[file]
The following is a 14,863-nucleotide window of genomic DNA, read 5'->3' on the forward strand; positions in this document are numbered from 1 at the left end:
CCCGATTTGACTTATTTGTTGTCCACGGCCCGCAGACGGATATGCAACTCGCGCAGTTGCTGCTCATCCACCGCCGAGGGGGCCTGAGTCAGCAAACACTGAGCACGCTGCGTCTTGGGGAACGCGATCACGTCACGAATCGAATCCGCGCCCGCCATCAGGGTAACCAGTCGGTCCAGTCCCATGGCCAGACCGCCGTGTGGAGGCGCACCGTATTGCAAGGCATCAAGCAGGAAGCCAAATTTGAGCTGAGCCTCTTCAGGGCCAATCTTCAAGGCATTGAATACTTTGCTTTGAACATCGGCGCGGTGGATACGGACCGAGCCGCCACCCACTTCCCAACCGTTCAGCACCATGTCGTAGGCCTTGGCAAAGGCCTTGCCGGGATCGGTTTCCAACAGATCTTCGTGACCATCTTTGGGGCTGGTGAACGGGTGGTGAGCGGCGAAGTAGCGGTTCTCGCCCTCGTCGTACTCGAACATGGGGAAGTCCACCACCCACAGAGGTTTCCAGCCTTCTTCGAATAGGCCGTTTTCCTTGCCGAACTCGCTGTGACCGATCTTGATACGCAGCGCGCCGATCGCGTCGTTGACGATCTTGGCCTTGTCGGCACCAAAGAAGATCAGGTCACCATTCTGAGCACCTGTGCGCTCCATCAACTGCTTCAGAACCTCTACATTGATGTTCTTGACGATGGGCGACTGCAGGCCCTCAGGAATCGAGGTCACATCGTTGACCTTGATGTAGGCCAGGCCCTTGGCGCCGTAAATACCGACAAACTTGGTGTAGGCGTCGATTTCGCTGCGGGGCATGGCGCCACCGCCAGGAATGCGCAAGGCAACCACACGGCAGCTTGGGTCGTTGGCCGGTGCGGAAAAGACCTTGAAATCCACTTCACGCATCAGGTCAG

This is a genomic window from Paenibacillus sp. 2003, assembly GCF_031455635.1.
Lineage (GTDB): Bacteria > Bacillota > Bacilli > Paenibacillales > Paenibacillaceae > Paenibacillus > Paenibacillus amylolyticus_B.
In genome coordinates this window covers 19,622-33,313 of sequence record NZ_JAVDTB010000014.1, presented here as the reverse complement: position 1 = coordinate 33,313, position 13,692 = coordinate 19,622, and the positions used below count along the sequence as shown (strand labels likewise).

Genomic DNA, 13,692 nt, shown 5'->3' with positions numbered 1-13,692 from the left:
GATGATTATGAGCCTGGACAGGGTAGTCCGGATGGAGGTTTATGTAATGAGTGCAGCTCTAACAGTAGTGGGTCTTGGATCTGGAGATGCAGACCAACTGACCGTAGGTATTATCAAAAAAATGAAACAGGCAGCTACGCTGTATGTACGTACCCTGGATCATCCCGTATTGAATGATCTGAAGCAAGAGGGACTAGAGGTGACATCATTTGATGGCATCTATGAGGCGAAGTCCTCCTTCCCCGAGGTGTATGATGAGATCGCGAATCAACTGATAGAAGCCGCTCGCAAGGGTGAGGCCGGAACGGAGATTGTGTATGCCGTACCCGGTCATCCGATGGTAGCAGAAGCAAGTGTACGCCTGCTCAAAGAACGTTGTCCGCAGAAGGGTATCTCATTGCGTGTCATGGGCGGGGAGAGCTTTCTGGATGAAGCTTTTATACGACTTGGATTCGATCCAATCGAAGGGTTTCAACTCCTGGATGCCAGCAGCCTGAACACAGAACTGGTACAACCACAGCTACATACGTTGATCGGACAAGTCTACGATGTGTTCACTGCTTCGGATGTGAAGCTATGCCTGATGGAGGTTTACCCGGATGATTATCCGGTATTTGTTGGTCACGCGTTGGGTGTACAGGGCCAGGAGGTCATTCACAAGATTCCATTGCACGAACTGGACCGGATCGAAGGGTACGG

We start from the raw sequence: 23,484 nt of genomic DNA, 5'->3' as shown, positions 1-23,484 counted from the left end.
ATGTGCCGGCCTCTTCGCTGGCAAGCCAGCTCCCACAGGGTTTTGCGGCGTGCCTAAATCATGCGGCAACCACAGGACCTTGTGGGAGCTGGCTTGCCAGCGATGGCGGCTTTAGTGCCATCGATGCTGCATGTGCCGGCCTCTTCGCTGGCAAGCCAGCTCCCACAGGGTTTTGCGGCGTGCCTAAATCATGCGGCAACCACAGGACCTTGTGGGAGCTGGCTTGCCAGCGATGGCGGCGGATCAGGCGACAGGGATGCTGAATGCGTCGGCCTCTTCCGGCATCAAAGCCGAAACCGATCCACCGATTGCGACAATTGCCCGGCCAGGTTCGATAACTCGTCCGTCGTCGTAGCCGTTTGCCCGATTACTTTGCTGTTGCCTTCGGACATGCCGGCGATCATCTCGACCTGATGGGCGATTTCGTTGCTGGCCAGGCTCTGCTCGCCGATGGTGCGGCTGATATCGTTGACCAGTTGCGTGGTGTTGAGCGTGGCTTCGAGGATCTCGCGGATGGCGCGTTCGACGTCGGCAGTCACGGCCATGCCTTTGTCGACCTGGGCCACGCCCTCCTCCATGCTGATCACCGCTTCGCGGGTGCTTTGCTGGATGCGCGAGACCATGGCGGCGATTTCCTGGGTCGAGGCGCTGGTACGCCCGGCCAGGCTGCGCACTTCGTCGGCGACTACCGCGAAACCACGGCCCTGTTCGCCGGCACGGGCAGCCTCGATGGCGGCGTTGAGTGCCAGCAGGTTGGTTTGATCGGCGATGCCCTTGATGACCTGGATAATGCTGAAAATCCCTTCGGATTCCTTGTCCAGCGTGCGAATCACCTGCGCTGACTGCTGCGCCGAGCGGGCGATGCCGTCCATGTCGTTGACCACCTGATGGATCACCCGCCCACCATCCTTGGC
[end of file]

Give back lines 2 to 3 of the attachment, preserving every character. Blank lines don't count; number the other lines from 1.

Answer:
CCCGATTTGACTTATTTGTTGTCCACGGCCCGCAGACGGATATGCAACTCGCGCAGTTGCTGCTCATCCACCGCCGAGGGGGCCTGAGTCAGCAAACACTGAGCACGCTGCGTCTTGGGGAACGCGATCACGTCACGAATCGAATCCGCGCCCGCCATCAGGGTAACCAGTCGGTCCAGTCCCATGGCCAGACCGCCGTGTGGAGGCGCACCGTATTGCAAGGCATCAAGCAGGAAGCCAAATTTGAGCTGAGCCTCTTCAGGGCCAATCTTCAAGGCATTGAATACTTTGCTTTGAACATCGGCGCGGTGGATACGGACCGAGCCGCCACCCACTTCCCAACCGTTCAGCACCATGTCGTAGGCCTTGGCAAAGGCCTTGCCGGGATCGGTTTCCAACAGATCTTCGTGACCATCTTTGGGGCTGGTGAACGGGTGGTGAGCGGCGAAGTAGCGGTTCTCGCCCTCGTCGTACTCGAACATGGGGAAGTCCACCACCCACAGAGGTTTCCAGCCTTCTTCGAATAGGCCGTTTTCCTTGCCGAACTCGCTGTGACCGATCTTGATACGCAGCGCGCCGATCGCGTCGTTGACGATCTTGGCCTTGTCGGCACCAAAGAAGATCAGGTCACCATTCTGAGCACCTGTGCGCTCCATCAACTGCTTCAGAACCTCTACATTGATGTTCTTGACGATGGGCGACTGCAGGCCCTCAGGAATCGAGGTCACATCGTTGACCTTGATGTAGGCCAGGCCCTTGGCGCCGTAAATACCGACAAACTTGGTGTAGGCGTCGATTTCGCTGCGGGGCATGGCGCCACCGCCAGGAATGCGCAAGGCAACCACACGGCAGCTTGGGTCGTTGGCCGGTGCGGAAAAGACCTTGAAATCCACTTCACGCATCAGGTCAG

This is a genomic window from Paenibacillus sp. 2003, assembly GCF_031455635.1.